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Wednesday, January 23, 2013

John McLaughlin and the 4th Dimension Now Here This



John McLaughlin and the 4th Dimension
Now Here This
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Had John McLaughlin hung up the guitar in the 1970s and never played another note in his life he would still be hailed as one of true stars of the instrument. Beginning with his 1969 debut album Extrapolation, his incendiary work with Tony Williams’ Lifetime, Miles Davis and the ground-breaking fusion of The Mahavishnu Orchestra and Shakti, all burn
with a intense creativity that still feels viscerally radical.

With a career spanning over 40 years it’s natural that amidst such highs there have been corresponding low points where technique has topped content. Happily this album is not one of them. Alongside Gary Husband (keyboards), Ranjit Barot (drums) and Ettienne M’Bappe (bass), the guitarist is clearly heard having a ball. 

The pieces presented are straight-forward jazz heads from which McLaughlin and Husband’s eager keyboards launch dueling sorties fueled and carried by a truly supple rhythm section. 

For several years McLaughlin has adopted a more glutinous guitar tone that’s thick and synth-like rather than the ice-pick precision of his early career with which he would pick and prize untold quantities of pearls and gems. It’s an obstacle some commentators have been unable to get around. Yet a even a cursory earful of his work on any one of the eight tracks reveal that though the technology has altered the overall presentation, there’s nothing deficient about his unerring ability to make a run around the fretboard an exciting and dazzling encounter.

The appropriately titled /Echoes From Then/ toys with the bluesy juxtapositions of the Mahavishnu Orchestra’s Dance Of The Maya and he pulls out some of his gutsiest note-benders during this intriguingly lop-sided take of 12-bar tropes. When it comes to being able to articulate the thrilling rush and blissful, beatific joy, there are few guitarists quite so expressive or as eloquent as McLaughlin. During the cartwheeling Call And Answer you can almost see him smiling as notes spill hither and thither, reminiscent in some respects of the frantic coda of Faith’s ascending run from Visions Of The Emerald Beyond.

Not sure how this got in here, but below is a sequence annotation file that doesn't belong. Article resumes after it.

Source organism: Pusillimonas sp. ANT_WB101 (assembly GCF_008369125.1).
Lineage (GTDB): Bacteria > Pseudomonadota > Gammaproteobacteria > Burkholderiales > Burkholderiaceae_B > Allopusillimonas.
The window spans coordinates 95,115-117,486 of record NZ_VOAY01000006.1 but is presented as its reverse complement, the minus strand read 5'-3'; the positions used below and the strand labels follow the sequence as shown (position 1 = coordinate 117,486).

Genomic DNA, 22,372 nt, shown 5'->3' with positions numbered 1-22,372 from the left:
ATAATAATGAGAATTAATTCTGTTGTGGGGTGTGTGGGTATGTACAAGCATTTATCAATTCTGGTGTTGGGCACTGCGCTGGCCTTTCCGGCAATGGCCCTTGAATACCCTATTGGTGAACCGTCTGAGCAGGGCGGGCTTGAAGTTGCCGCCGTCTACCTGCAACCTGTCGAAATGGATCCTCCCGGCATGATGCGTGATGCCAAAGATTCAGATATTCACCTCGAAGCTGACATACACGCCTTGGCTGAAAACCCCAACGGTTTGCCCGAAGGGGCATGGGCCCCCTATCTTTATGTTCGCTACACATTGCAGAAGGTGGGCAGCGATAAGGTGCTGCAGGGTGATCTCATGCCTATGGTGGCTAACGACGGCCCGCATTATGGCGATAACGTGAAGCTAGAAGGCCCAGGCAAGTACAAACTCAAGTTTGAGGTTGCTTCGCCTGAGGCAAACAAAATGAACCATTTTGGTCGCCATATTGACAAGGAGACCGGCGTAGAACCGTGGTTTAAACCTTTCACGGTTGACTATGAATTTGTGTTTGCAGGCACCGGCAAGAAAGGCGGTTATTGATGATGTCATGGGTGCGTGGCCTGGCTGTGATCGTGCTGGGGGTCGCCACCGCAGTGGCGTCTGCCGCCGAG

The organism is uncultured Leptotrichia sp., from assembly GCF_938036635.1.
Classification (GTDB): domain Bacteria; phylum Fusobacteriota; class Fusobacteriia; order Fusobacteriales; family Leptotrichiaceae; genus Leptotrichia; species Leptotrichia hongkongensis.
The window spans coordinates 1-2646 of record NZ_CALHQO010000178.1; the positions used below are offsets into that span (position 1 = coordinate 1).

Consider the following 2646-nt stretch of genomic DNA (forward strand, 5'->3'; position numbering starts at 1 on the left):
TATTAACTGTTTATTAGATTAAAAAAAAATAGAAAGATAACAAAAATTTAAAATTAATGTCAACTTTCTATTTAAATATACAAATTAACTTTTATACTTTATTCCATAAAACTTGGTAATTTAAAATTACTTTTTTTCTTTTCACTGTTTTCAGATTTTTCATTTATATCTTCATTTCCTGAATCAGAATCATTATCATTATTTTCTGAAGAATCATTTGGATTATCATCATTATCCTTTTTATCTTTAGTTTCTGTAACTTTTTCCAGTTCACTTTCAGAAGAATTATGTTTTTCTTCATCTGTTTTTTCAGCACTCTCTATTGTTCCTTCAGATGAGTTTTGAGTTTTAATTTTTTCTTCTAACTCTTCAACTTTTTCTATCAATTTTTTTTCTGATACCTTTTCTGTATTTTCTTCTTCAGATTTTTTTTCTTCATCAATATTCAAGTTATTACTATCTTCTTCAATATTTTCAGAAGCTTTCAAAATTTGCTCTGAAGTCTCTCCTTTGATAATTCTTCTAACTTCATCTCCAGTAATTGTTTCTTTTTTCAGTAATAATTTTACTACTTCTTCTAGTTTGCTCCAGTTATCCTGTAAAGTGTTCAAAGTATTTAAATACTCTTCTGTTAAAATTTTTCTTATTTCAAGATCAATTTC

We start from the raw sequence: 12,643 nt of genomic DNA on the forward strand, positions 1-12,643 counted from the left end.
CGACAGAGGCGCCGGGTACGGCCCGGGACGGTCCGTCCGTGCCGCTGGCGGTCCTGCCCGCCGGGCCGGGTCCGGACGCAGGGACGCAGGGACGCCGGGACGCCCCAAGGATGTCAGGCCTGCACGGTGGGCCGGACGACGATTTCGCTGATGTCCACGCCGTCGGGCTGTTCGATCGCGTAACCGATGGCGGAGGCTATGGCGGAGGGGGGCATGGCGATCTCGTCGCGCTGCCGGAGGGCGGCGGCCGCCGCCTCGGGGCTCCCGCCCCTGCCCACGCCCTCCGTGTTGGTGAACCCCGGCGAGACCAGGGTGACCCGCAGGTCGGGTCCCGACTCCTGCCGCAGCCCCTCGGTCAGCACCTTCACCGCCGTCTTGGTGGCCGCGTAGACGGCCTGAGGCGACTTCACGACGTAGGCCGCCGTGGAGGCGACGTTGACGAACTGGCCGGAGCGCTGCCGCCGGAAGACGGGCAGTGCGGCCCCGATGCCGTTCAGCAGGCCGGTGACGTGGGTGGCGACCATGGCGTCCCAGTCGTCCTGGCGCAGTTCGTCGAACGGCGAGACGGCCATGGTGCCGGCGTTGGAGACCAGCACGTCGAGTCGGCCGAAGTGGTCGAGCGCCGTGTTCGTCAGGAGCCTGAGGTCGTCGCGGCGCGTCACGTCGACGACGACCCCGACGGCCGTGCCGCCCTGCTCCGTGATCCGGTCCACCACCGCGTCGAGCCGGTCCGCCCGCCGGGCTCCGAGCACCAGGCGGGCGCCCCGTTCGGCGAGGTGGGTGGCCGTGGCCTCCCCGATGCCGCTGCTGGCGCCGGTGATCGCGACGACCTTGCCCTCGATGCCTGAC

If there is a cautionary note to sound, it’s that given his proven record as a gifted writer, there’s occasionally a sense that greater compositional rigour would not only add contrasting dynamics but might also stretch these excellent players into more challenging areas. That said, the standard of playing here is often remarkable and there’s plenty here from all concerned to savour and enjoy. Having turned 70 years old in 2012 one senses that McLaughlin is content to do exactly that.



This review first appeared in Prog

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